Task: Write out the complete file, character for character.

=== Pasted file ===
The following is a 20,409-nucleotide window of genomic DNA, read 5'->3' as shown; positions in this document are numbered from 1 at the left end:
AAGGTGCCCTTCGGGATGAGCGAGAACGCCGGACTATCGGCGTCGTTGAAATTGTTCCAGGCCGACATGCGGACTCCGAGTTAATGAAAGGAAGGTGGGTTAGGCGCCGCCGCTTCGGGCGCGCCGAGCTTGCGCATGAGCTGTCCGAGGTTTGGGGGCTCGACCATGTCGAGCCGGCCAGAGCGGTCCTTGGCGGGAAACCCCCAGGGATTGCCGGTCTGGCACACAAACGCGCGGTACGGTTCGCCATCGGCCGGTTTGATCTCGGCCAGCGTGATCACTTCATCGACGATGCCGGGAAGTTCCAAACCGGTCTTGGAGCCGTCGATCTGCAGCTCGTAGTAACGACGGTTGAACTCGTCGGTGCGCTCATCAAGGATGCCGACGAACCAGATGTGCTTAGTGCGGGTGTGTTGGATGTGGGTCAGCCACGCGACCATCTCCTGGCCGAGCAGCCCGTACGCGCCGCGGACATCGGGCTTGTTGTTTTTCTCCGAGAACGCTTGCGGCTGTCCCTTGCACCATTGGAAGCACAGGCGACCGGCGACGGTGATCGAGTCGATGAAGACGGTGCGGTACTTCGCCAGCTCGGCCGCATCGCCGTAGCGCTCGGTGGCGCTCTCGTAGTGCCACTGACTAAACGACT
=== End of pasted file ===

The following is a 20,409-nucleotide window of genomic DNA, read 5'->3' as shown; positions in this document are numbered from 1 at the left end:
AAGGTGCCCTTCGGGATGAGCGAGAACGCCGGACTATCGGCGTCGTTGAAATTGTTCCAGGCCGACATGCGGACTCCGAGTTAATGAAAGGAAGGTGGGTTAGGCGCCGCCGCTTCGGGCGCGCCGAGCTTGCGCATGAGCTGTCCGAGGTTTGGGGGCTCGACCATGTCGAGCCGGCCAGAGCGGTCCTTGGCGGGAAACCCCCAGGGATTGCCGGTCTGGCACACAAACGCGCGGTACGGTTCGCCATCGGCCGGTTTGATCTCGGCCAGCGTGATCACTTCATCGACGATGCCGGGAAGTTCCAAACCGGTCTTGGAGCCGTCGATCTGCAGCTCGTAGTAACGACGGTTGAACTCGTCGGTGCGCTCATCAAGGATGCCGACGAACCAGATGTGCTTAGTGCGGGTGTGTTGGATGTGGGTCAGCCACGCGACCATCTCCTGGCCGAGCAGCCCGTACGCGCCGCGGACATCGGGCTTGTTGTTTTTCTCCGAGAACGCTTGCGGCTGTCCCTTGCACCATTGGAAGCACAGGCGACCGGCGACGGTGATCGAGTCGATGAAGACGGTGCGGTACTTCGCCAGCTCGGCCGCATCGCCGTAGCGCTCGGTGGCGCTCTCGTAGTGCCACTGACTAAACGACT